Posted by: jeannineatkins | April 9, 2012

The Secret Garden Book Club

Writing a syllabus for a children’s literature survey course can get messy, even after you’ve determined which great books to use and sighed over great books you’ll have to leave out. I want to cover the classics, so there’s some movement from Alice in Wonderland to more recent gems, such as The Invention of Hugo Cabret and American Born Chinese. There’s also a forward motion in readers’ ages, from toddlers to teens. The weaving isn’t a science or even an art, and it’s just serendipity that we’re reading The Secret Garden and Bridge to Terabithia in spring, which brings about change in both novels. And the fact that I love sanctuaries in books (students begin the course writing about their own remembered hideouts) and that after visiting Wonderland, Neverland, Narnia, and Oz, these two novels show special places behind a wall or across the river, but ones that can be accessed with a key or bridge, still part of the ordinary world.

Anyway, I’ve been so enjoying Frances Hodgson Burnett’s The Secret Garden that I’ve nudged some of you to read or reread it. Burnett wrote for both adults and children, and in many ways, this is a better book for adults. I’m not in a book club, but remembering my daughter’s Laura Ingalls Wilder fan club, I’m thinking that a club means you mostly have to read and admire. Snacks, dress up, posters, and field trips are also options, but I’m afraid you’re on your own there.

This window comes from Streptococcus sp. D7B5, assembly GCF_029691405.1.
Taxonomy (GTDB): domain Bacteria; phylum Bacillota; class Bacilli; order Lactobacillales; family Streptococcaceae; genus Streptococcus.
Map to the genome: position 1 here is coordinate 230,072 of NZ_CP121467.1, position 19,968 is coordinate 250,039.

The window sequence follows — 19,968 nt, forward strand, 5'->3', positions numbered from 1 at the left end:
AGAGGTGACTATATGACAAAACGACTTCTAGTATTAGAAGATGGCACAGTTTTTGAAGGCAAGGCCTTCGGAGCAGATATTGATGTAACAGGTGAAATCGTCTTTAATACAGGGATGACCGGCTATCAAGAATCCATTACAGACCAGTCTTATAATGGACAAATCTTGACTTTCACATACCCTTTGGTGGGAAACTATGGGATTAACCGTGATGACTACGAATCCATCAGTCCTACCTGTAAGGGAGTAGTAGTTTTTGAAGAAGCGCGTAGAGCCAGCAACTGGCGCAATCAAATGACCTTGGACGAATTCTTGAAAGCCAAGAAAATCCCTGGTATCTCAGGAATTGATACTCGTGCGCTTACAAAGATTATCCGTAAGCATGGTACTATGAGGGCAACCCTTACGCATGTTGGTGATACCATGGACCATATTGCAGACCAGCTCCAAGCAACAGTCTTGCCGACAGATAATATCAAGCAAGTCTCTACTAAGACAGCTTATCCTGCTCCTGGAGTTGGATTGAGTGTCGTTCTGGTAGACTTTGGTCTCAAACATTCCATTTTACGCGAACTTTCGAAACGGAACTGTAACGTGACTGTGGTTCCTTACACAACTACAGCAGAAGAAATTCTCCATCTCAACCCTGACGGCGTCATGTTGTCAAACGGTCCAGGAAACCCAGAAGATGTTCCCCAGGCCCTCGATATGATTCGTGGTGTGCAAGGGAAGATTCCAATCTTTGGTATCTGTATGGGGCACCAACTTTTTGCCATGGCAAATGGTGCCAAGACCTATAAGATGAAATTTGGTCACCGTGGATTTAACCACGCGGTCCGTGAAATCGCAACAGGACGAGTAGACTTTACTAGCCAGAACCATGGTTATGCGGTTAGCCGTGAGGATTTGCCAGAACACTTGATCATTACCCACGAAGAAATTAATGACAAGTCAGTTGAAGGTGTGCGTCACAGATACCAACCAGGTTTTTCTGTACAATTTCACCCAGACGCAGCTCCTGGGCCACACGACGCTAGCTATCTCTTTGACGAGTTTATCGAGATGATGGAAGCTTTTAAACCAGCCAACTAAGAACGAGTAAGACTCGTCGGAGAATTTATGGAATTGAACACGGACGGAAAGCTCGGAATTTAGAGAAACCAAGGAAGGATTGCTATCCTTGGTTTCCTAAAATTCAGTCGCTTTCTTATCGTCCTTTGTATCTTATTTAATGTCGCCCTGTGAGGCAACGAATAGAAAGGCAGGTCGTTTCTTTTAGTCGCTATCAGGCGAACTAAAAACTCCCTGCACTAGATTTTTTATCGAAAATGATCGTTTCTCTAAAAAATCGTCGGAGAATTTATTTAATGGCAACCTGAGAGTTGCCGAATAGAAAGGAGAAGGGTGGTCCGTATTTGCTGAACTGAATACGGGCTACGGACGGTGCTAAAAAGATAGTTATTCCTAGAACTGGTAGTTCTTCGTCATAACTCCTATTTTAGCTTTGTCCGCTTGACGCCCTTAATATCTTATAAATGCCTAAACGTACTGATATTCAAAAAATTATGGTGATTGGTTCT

If you want to get literary, you’ll notice strands about imperialism, as Mary Lennox moves from India to England, and remembers her childhood while calling Colin a Rajah, playing with miniature ivory elephants, and referring to mysticism in the culture. Whenever you’ve got flowers, you’ve got sex, but we don’t need to go there: many of us are still getting over Fern leaving Charlotte for Henry Fussy.  There are allusions to paganism, Christianity, and Burnett’s take on Mary Baker Eddy, all of which go into what what Mary calls Magic. I think Burnett would agree with Colin and Mary’s mother, Susan Sowerby, who compares the world to an orange we’ve got to learn to share, and says it doesn’t matter what you call “the big good thing….What’s a name to the joy maker?”